Hello from the Other Side | 4 December, 2016 | Advent 2

Texts: Isiah 11:1-10; Matthew 3:1-12

While I was living in Kansas a few years back, my friend invited me to join her and her family for their annual Halloween gathering.  For them, any holiday was a good excuse to gather, but I was surprised to find out that Halloween seemed to be just as much of a celebration as Thanksgiving or Christmas.  My friend’s aunt’s house was packed with cousins, nieces and nephews, grandparents, and aunts and uncles.  We ate more than we should (a good deal of that being candy).  We carved pumpkins with an intensity that I have never done before, which included printed templates, precision cutting, strategically placed toothpicks to hold together the spots where our cutting was less precise, and a ritualistic lighting of the finished products. 

After a full and rich day, the family gathered around the large dining room table.  We had exhausted all the planned activities, but the conversations were still going strong.  At some point, the conversation turned to which TV shows we thought were worth watching that season.  I don’t remember exactly which guilty pleasures were being discussed, and as a good Mennonite Voluntary Service worker, I watched very little TV at the time, so I was mostly listening. 

A couple minutes into the conversation, my friend’s grandpa, who had also mostly been a spectator in the raucous back and forth that had been happening, interjected from the end of the table, “There are too many gays on TV.”

In the span of approximately one-and-a-half seconds, a number of things happened.  There was a collective intake of breath from nearly everyone there, my friend silently grabbed my leg under the table, I’m sure I probably made a face that was somewhere between surprise and intrigue, and my friend’s mom quickly commandeered the conversation back to safer waters. 

After a few more seconds of making sure the fragile balance had been restored, my friend leaned in toward me and whispered, “Oh grandpa…”  We had a good chuckle, and “Oh grandpa” instantly became a long running joke that still occasionally shows up between us. 

Holiday gatherings, even apparently Halloween, can cause anxiety.  I know many of you have expressed some form of anxiety over family gatherings in the last couple weeks.  For some of you, maybe it’s as mild as worrying about “oh Grandpa” moments.  For others, you probably wish the conflicts in your family gatherings could be quelled as easily as that.  For some of you, maybe you find yourself on the receiving end of a dismissive “oh Grandpa” comment, feeling like you have not been heard or that you are not fully welcome in those family spaces.  For some of you, perhaps you have even had to make the painful decision not to be a part of such gatherings because those spaces would be harmful to you.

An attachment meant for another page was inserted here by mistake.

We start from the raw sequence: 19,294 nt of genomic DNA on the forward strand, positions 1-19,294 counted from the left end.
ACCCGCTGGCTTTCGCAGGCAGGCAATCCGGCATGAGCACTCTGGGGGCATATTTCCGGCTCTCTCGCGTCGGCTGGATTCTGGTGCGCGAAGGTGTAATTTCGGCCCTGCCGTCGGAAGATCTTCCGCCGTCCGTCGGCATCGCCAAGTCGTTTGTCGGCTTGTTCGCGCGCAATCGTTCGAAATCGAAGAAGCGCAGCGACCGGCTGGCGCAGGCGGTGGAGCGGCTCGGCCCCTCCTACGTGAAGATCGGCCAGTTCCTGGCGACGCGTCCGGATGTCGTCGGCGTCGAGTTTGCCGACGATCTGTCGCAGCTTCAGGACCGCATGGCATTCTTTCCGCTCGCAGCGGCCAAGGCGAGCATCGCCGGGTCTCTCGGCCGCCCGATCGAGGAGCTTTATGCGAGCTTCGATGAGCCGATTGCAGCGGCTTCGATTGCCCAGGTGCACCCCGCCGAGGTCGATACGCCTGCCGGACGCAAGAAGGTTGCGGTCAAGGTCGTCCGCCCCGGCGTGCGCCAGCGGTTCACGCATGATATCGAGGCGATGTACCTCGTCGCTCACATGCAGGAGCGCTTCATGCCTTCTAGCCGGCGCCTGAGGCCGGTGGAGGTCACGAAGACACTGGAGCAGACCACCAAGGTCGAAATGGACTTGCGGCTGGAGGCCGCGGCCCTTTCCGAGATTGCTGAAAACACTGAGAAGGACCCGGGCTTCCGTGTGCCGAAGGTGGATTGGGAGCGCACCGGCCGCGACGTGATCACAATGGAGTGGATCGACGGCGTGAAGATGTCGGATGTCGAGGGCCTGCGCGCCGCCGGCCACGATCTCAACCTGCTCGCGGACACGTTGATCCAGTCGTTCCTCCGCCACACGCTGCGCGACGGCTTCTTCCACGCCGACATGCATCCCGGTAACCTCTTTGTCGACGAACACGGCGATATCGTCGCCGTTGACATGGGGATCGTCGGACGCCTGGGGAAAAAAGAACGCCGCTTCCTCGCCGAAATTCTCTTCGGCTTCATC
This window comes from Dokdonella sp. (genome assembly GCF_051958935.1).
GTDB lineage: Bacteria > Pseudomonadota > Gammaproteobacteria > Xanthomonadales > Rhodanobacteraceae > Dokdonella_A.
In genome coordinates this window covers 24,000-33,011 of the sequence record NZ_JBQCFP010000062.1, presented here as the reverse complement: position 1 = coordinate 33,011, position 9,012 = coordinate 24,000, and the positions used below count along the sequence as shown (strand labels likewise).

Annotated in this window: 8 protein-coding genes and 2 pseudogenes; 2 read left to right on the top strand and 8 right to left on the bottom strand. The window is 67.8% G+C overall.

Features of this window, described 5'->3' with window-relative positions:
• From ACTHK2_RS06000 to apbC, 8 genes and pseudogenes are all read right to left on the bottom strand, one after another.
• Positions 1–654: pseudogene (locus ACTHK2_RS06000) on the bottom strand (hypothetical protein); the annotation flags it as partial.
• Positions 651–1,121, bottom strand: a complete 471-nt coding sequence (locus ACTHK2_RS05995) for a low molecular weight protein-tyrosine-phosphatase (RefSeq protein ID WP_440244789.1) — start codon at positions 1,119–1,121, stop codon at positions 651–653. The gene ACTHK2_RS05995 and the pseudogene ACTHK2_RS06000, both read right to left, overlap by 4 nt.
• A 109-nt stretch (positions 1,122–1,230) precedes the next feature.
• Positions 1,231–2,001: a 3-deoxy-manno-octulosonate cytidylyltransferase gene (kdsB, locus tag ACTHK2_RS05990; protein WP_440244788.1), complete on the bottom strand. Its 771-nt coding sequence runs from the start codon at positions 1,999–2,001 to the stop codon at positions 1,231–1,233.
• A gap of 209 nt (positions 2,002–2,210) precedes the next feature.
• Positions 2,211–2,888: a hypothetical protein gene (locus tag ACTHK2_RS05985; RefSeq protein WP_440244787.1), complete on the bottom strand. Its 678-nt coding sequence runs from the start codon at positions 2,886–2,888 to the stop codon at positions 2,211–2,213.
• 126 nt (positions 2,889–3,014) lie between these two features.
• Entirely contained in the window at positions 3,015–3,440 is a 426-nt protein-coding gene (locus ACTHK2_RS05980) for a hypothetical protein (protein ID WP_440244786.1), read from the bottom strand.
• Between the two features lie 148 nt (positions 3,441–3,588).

I think these sorts of anxieties have long been the case for family dynamics, especially during the time between Thanksgiving and Christmas.  These are holy days, and perhaps we hope that the sacredness of these days should be able to bring us together.  In this moment, however, I think we would be remiss not to name the reality that the world feels especially divided, and for many these divisions feel less like superficial squabbles or differences of opinion and more like harmful violations of dignity and safety. 

The macro-anxieties of a nation distilled into the micro-anxieties of interpersonal and intimate relationships.  The political is personal, and vice versa. 

When we have a hard time imagining peaceful family gatherings, we probably have an even harder time imagining what a peaceful world will look like. 

“The wolf shall live with the lamb, the leopard shall lie down with the kid, the calf and the lion and the fatling together, and a little child shall lead them. The cow and the bear shall graze, their young shall lie down together; and the lion shall eat straw like the ox. The nursing child shall play over the hole of the asp, and the weaned child shall put its hand on the adder’s den.”

A vision of peace worthy of painters, song-writers, banner-makers, and artists of all kinds.  A vision of peace worthy of dreamers and prophets.  A vision of peace worthy of these high holy days. 

A vision of peace…most of us probably don’t give more than a passing thought to because we’re not really sure what to do with it.  Predators and prey sleeping side by side?  Carnivores relinquishing their natural inclinations and and becoming herbivores?  Snakes holding back when meandering babies disrupt their homes? 

What are we to make of Isaiah’s vision of the peaceable kingdom with its absurd expectations?  Perhaps it would be helpful to reimagine this vision with hopes that fall a little closer to home but which we might find equally unlikely:

The donkey and the elephant shall legislate together for the common good.
The immigrant and refugee and the border patrol shall break bread as equals and their children shall play together with no boundaries.
KKK members shall work for racial justice alongside members of the Black Lives Matter movement.
The Muslim shall be able to prostrate himself in prayer in public places without fear.
And in all these things, a child shall lead them.

What do we do with hope that feels so far from reality? 

To be fair to Isaiah, his vision of the peaceable kingdom is rooted (quite literally) in a vision of a leader, a messiah, a shoot growing from the stump of Jesse who it seems will make these things happen.  “He shall not judge by what his eyes see, or decide by what his ears hear; but with righteousness he shall judge the poor, and decide with equity for the meek of the earth; he shall strike the earth with the rod of his mouth, and with the breath of his lips he shall kill the wicked.”